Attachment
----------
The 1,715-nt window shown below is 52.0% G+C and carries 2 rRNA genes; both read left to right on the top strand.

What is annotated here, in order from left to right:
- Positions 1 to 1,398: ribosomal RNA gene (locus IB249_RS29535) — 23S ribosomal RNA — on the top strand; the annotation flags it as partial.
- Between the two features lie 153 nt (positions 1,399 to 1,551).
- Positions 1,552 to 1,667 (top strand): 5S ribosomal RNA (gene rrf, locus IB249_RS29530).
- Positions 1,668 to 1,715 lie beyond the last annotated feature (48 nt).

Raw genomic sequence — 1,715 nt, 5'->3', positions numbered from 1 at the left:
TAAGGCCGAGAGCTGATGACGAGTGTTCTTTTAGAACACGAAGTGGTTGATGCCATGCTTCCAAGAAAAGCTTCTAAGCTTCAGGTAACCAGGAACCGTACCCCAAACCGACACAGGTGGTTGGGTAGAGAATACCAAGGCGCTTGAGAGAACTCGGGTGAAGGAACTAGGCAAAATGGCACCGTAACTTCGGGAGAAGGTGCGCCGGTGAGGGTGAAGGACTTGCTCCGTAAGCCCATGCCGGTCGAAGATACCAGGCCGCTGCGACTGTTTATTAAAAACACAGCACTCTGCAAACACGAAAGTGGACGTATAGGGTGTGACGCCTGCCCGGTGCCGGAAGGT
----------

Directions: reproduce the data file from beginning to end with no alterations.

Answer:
The 1,715-nt window shown below is 52.0% G+C and carries 2 rRNA genes; both read left to right on the top strand.

What is annotated here, in order from left to right:
- Positions 1 to 1,398: ribosomal RNA gene (locus IB249_RS29535) — 23S ribosomal RNA — on the top strand; the annotation flags it as partial.
- Between the two features lie 153 nt (positions 1,399 to 1,551).
- Positions 1,552 to 1,667 (top strand): 5S ribosomal RNA (gene rrf, locus IB249_RS29530).
- Positions 1,668 to 1,715 lie beyond the last annotated feature (48 nt).

Raw genomic sequence — 1,715 nt, 5'->3', positions numbered from 1 at the left:
TAAGGCCGAGAGCTGATGACGAGTGTTCTTTTAGAACACGAAGTGGTTGATGCCATGCTTCCAAGAAAAGCTTCTAAGCTTCAGGTAACCAGGAACCGTACCCCAAACCGACACAGGTGGTTGGGTAGAGAATACCAAGGCGCTTGAGAGAACTCGGGTGAAGGAACTAGGCAAAATGGCACCGTAACTTCGGGAGAAGGTGCGCCGGTGAGGGTGAAGGACTTGCTCCGTAAGCCCATGCCGGTCGAAGATACCAGGCCGCTGCGACTGTTTATTAAAAACACAGCACTCTGCAAACACGAAAGTGGACGTATAGGGTGTGACGCCTGCCCGGTGCCGGAAGGT